Whether you're trying to raise money for charity, sports equipment, member dues or Greek house debt, here's our guide to pulling off a fundraiser -- and getting people to actually show up.
Pull It Together
Tap your inner event planner! The most off-the-hook fundraisers are born from meticulous planning and strategic timing, according to Liora Friedman, junior at Ohio State University and president of philanthropy for Alpha Epsilon Phi's Rho Chapter. Friedman says unorganized events tend to be unsuccessful. Organizing can be daunting, so break it down into smaller tasks:
Make it unique. Friedman advises coming up with a set theme or agenda to draw an audience. Instead of just another car wash or bake sale, put a new spin on it. PB&Jam is an event held at OSU that involves the whole student body making peanut butter and jelly sandwiches for homeless shelters. On their way to class, students stop at tables headed by university organizations to make sandwiches from ingredients donated by local grocers. Put your heads together and brainstorm an idea that's a standout.
Have a game plan. Figure out the best day and time for your event. (Don't schedule it on the same day as the campus restaurant crawl everybody's been buzzing about). Decide on a venue, set deadlines, write to-do lists and form committees. (Don't forget publicity -- more on this later.)
Set a budget. Get the accounting and finance majors to work out a budget. Know how much you're able to spend, and plan accordingly. Breaking the bank is not an option.
Find partners. Local businesses often will provide extra funds, supplies, sponsorship -- and a larger draw. "Research organizations you can partner with will supply more participants or bigger audiences," says Sarah Grinstein, senior fellow, OSU Hillel. Having a dance-a-thon? Attempt to partner with the local dance studio. A sports event? Approach the manager of your nearest sporting goods store. You'll attract their customers and clients outside your school's population.
Stay on track. Make a calendar for your group with meeting dates, times, topics and goals. Two weeks before the event, check in with sponsors, venues, equipment rentals, merchandise orders and DJs to make sure costs, dates and times are lining up correctly.
Call for backup. "Have a backup plan and a backup plan for that plan, as well as a backup venue so events can happen rain or shine," says Friedman.
Attracting people to your fundraiser is crucial. Without attendants, your event will be a total bust. Says PR representative Sara Ferne of BWR Public Relations in Los Angeles: "Advertising is an extraordinary long-term faucet, but word of mouth, especially for campus events, will be the real moneymaker." So spread the word …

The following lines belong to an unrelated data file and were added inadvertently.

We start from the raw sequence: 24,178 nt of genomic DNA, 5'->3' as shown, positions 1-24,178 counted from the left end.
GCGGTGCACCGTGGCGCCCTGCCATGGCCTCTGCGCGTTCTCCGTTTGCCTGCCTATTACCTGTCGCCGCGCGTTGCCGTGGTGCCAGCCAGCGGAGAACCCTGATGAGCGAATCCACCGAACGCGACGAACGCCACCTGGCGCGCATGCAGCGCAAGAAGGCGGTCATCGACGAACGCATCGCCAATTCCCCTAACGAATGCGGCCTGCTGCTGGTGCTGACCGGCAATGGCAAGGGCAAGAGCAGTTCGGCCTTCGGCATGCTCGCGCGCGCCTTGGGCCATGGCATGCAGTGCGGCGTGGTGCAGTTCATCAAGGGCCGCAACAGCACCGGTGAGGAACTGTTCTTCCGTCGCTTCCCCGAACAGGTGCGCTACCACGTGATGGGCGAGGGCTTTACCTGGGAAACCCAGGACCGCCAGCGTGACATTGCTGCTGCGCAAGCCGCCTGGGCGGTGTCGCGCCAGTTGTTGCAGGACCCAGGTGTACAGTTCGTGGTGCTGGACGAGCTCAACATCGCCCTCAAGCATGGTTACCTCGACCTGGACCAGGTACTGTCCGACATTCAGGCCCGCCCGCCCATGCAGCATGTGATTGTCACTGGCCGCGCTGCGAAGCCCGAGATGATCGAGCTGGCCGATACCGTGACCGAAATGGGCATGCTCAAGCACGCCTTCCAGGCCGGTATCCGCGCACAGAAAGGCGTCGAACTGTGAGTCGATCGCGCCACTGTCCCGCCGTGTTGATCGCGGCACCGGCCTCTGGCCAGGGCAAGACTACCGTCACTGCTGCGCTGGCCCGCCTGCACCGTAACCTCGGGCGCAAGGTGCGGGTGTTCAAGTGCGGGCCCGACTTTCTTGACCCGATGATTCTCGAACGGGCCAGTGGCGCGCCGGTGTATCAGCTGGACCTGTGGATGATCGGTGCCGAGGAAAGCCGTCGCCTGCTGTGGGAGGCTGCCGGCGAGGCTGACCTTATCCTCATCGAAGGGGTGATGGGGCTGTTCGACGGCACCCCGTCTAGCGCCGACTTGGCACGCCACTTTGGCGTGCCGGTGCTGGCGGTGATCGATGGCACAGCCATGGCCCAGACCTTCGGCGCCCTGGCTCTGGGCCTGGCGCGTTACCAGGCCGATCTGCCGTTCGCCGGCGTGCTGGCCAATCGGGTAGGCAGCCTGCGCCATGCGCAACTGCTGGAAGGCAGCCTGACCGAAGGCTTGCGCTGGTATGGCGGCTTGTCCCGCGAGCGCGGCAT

Form a publicity team. Recruit students who have artistic skills, writing talent and natural-born promotional moxie to create a campaign that'll get the word on the street.
Start with the basics. Publicity tactics can include hanging posters and handing out fliers in high-traffic areas, such as the quad, dorms and Greek row.
Use school resources. Most universities provide all student organizations a budget and access to advertising, printing and design tools, usually through the student union. Take full advantage.
Shout it out online. Word spreads rapidly on Facebook, so create an event page. If you have access to student and faculty email addresses, you could also use Evite.
Chalk it up. Chalking is a tried-and-true way to gain publicity. It's good, clean fun, so hand out pieces of neon-colored chalk to all your committee members, and have them tag sidewalks, buildings and corridors with the event's name, date, time and place.
Give out free stuff. If it won't gnaw away at your budget, hand out freebies imprinted with event details. Hosting a kissing booth? Try lip balm. Music festival? Guitar picks. Ultimate flying disc? Hey, it's tough to turn down a free plastic disc in spring. These items can be purchased in bulk at sites such as ImprintedLogo.com.
Get press Draft a press release and send to your college's news editor, campus bloggers, local newspapers, community newsletters and calendars of events. Make it catchy so editors will want to run your story, and get it out early so they'll have time to fit it into the editorial schedule. Have one person listed on the press release with contact info and be sure that person is prepared to answer questions about the event should a reporter want to conduct an interview. Oh, and those aforementioned freebies? Send one with each press release you snail-mail so your package rolls off the editor's mail pile.
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Katie Einzig is specializing in Operations Management at the Fisher College of Business. She has written for Fisher Ink, the school's business magazine and is in the Mass Media and Communications Scholars Program. This summer, she's interning at American Eagle Outfitters' corporate home office in Pittsburgh.
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